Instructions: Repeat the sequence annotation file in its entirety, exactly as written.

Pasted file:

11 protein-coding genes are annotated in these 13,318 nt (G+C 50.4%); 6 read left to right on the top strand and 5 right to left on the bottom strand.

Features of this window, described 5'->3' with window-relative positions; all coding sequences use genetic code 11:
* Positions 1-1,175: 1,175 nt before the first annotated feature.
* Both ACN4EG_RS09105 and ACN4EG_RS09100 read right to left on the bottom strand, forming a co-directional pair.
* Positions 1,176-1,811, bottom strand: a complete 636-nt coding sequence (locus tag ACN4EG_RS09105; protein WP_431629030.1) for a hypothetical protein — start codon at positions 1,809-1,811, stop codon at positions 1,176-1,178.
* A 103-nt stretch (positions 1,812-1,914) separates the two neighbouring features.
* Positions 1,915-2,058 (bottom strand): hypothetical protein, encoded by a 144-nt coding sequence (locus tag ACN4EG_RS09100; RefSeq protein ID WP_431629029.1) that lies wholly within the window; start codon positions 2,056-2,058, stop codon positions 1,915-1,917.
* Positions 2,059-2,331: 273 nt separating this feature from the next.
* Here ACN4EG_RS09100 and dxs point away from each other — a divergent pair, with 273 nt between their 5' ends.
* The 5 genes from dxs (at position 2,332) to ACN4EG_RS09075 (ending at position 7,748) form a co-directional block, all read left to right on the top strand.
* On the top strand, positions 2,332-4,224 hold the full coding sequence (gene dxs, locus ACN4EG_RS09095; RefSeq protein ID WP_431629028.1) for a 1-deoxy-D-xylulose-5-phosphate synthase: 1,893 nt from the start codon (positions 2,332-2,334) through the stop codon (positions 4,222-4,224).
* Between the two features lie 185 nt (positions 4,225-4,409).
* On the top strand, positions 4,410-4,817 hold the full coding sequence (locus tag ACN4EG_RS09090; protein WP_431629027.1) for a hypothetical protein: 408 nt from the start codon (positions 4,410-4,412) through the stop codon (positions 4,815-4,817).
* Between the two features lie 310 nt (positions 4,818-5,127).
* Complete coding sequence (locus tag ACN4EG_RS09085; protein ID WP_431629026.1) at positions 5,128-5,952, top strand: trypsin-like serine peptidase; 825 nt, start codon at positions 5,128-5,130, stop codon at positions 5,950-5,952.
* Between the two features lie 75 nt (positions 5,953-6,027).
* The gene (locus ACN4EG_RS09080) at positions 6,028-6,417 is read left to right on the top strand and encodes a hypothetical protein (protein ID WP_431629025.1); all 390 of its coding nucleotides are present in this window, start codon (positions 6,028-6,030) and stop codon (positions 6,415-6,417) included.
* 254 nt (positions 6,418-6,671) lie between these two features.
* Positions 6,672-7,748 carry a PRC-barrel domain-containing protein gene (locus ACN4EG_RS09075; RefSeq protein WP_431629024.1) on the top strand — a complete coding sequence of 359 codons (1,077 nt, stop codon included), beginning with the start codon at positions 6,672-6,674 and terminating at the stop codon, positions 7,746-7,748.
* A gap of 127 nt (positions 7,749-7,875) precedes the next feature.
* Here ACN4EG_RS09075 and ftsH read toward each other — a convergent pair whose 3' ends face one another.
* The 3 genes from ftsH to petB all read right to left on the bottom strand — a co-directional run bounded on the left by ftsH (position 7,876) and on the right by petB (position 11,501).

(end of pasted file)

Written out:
11 protein-coding genes are annotated in these 13,318 nt (G+C 50.4%); 6 read left to right on the top strand and 5 right to left on the bottom strand.

Features of this window, described 5'->3' with window-relative positions; all coding sequences use genetic code 11:
* Positions 1-1,175: 1,175 nt before the first annotated feature.
* Both ACN4EG_RS09105 and ACN4EG_RS09100 read right to left on the bottom strand, forming a co-directional pair.
* Positions 1,176-1,811, bottom strand: a complete 636-nt coding sequence (locus tag ACN4EG_RS09105; protein WP_431629030.1) for a hypothetical protein — start codon at positions 1,809-1,811, stop codon at positions 1,176-1,178.
* A 103-nt stretch (positions 1,812-1,914) separates the two neighbouring features.
* Positions 1,915-2,058 (bottom strand): hypothetical protein, encoded by a 144-nt coding sequence (locus tag ACN4EG_RS09100; RefSeq protein ID WP_431629029.1) that lies wholly within the window; start codon positions 2,056-2,058, stop codon positions 1,915-1,917.
* Positions 2,059-2,331: 273 nt separating this feature from the next.
* Here ACN4EG_RS09100 and dxs point away from each other — a divergent pair, with 273 nt between their 5' ends.
* The 5 genes from dxs (at position 2,332) to ACN4EG_RS09075 (ending at position 7,748) form a co-directional block, all read left to right on the top strand.
* On the top strand, positions 2,332-4,224 hold the full coding sequence (gene dxs, locus ACN4EG_RS09095; RefSeq protein ID WP_431629028.1) for a 1-deoxy-D-xylulose-5-phosphate synthase: 1,893 nt from the start codon (positions 2,332-2,334) through the stop codon (positions 4,222-4,224).
* Between the two features lie 185 nt (positions 4,225-4,409).
* On the top strand, positions 4,410-4,817 hold the full coding sequence (locus tag ACN4EG_RS09090; protein WP_431629027.1) for a hypothetical protein: 408 nt from the start codon (positions 4,410-4,412) through the stop codon (positions 4,815-4,817).
* Between the two features lie 310 nt (positions 4,818-5,127).
* Complete coding sequence (locus tag ACN4EG_RS09085; protein ID WP_431629026.1) at positions 5,128-5,952, top strand: trypsin-like serine peptidase; 825 nt, start codon at positions 5,128-5,130, stop codon at positions 5,950-5,952.
* Between the two features lie 75 nt (positions 5,953-6,027).
* The gene (locus ACN4EG_RS09080) at positions 6,028-6,417 is read left to right on the top strand and encodes a hypothetical protein (protein ID WP_431629025.1); all 390 of its coding nucleotides are present in this window, start codon (positions 6,028-6,030) and stop codon (positions 6,415-6,417) included.
* 254 nt (positions 6,418-6,671) lie between these two features.
* Positions 6,672-7,748 carry a PRC-barrel domain-containing protein gene (locus ACN4EG_RS09075; RefSeq protein WP_431629024.1) on the top strand — a complete coding sequence of 359 codons (1,077 nt, stop codon included), beginning with the start codon at positions 6,672-6,674 and terminating at the stop codon, positions 7,746-7,748.
* A gap of 127 nt (positions 7,749-7,875) precedes the next feature.
* Here ACN4EG_RS09075 and ftsH read toward each other — a convergent pair whose 3' ends face one another.
* The 3 genes from ftsH to petB all read right to left on the bottom strand — a co-directional run bounded on the left by ftsH (position 7,876) and on the right by petB (position 11,501).